Today, the SD Association announced (sdcard.org) new speed classes for SD Express and microSD Express memory cards for up to double the bandwidth. The new SD 9.1 specification includes support for multi-stream access which, in order to ensure the newly-touted performance numbers, requires superior power and thermal management. These new classes, as seen in the thumbnail and image below, provide an easy way for users to know what to expect from upcoming memory cards. Performance minimums are useful to meet the needs of specific tasks, such as sustained HD video recording.
New SD Express speed classes, from linked source.
The SD Association notes that this generation relies on a PCIe interface with a single lane of 4.0, which can provide just shy of 2 GB/s of bandwidth for microSD, double the previous amount in the SD 7.1 specification. As with SSDs, this utilizes the NVMe protocol, which enables memory cards to have SSD-like levels of performance. This can extend to other SSD-like features to improve endurance. As this storage is much smaller, it's valuable for portable devices and also for ease-of-use when needing to swap cards.
Also like SSDs, these cards use NAND flash, a technology which continues to improve in performance and in density for higher capacity. This in turn allows for longer or higher-quality content storage for all sorts of media. The SD 9.1 specification designs for up to eight streams to maintain higher performance levels in sustained modes. Possible performance for SD Express is again doubled for up to 4 GB/s using dual PCIe 4.0 lanes for the SD form factor, as well.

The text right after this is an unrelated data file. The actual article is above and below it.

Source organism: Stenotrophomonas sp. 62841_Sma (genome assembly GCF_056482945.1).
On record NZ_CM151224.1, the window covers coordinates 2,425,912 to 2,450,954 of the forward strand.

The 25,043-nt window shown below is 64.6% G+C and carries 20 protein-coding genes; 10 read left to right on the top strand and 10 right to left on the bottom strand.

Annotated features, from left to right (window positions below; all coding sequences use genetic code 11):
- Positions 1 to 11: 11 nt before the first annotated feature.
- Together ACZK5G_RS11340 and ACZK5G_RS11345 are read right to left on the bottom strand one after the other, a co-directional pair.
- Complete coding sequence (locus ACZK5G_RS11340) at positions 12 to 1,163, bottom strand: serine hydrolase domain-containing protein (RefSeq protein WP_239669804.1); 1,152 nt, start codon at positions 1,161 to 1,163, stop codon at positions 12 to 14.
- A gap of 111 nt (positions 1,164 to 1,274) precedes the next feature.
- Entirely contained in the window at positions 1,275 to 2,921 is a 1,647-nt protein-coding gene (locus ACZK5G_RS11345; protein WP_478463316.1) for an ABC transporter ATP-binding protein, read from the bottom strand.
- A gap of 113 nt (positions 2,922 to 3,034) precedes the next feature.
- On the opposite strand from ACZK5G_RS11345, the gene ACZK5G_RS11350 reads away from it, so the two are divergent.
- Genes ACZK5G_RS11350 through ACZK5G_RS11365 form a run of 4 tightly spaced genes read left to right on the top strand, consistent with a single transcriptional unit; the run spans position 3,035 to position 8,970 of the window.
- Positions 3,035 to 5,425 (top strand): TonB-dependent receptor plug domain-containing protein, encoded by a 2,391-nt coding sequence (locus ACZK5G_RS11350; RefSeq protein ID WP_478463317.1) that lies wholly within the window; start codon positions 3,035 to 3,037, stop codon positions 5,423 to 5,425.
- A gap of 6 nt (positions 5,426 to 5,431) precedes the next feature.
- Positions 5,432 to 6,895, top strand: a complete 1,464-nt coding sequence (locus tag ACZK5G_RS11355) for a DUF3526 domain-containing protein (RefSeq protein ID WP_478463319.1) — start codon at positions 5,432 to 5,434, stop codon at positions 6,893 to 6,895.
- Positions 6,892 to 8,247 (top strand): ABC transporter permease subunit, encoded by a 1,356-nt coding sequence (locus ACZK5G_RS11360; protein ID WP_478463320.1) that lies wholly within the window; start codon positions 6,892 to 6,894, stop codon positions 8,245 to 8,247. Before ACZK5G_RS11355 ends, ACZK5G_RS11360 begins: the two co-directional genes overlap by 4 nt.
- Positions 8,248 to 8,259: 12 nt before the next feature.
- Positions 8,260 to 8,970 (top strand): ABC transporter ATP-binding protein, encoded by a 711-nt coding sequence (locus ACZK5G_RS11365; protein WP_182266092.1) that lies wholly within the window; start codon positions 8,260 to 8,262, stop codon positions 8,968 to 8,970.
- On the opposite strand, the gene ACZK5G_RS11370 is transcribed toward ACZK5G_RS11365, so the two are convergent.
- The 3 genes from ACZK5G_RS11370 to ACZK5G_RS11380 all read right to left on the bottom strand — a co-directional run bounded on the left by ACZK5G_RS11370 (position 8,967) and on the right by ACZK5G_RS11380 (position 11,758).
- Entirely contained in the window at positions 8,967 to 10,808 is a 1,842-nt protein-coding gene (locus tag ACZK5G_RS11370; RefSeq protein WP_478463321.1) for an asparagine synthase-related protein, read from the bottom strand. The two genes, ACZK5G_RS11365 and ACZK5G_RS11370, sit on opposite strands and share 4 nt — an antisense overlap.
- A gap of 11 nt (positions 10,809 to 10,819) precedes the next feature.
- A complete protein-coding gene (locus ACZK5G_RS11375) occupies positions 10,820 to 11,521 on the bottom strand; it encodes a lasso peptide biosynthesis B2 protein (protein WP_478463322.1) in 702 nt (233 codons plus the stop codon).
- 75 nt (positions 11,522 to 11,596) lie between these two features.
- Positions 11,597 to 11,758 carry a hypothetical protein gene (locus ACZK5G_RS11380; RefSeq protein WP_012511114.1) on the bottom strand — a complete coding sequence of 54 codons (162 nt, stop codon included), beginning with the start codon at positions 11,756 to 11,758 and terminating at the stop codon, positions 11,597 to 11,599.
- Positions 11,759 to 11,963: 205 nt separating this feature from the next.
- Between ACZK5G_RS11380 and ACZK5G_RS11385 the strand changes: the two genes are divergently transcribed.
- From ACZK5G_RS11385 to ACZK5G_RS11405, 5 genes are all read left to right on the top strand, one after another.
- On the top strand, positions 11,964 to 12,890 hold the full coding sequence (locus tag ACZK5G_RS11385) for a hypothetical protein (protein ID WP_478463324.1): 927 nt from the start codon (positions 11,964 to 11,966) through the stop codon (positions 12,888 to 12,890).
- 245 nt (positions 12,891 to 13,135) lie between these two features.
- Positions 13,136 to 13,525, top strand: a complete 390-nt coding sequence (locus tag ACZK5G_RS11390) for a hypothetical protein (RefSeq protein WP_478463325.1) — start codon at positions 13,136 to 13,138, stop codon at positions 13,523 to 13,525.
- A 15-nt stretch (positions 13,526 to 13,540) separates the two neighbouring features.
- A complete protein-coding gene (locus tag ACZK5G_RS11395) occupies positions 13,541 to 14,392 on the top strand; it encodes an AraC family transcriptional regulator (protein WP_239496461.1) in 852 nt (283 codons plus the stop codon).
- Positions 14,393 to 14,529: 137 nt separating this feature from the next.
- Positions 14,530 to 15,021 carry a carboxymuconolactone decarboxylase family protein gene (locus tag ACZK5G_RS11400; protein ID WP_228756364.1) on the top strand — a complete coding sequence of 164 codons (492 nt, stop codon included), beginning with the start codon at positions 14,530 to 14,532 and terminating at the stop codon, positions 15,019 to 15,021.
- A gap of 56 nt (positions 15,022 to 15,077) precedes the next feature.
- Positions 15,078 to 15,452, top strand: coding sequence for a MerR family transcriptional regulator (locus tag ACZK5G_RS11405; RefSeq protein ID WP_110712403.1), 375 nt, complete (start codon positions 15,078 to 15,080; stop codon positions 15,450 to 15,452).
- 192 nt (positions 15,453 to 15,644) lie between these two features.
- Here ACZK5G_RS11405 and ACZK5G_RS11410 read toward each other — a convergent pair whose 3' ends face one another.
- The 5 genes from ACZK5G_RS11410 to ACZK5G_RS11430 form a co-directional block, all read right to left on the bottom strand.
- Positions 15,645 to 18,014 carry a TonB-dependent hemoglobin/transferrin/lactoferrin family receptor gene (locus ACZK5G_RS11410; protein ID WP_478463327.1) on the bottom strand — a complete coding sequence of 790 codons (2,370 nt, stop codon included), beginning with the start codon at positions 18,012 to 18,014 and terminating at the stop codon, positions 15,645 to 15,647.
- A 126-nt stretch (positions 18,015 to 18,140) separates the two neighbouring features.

In many cases, memory cards can make more sense than SSDs, assuming they are designed around thermal and power constraints. This is achieved also through the NVMe specification with enhanced power and thermal management with the PCIe bus in mind. The improved sustained bandwidth is useful for demanding applications, which the association defines as data-intense such as "super-slow motion video, RAW continuous burst mode and 8K video capture and playback, 360 degree cameras/videos, [and] speed hungry applications" for an array of devices.
The SD Association is a cooperative endeavor made up of "nearly 800 technology companies" that work to make a universally compatible memory card standard for easier use. Sabrent makes, among other things, memory cards and SSDs as linked above, but also memory card readers to handle a large array of standards for any number of host devices.
Thumbnail courtesy the SD Association.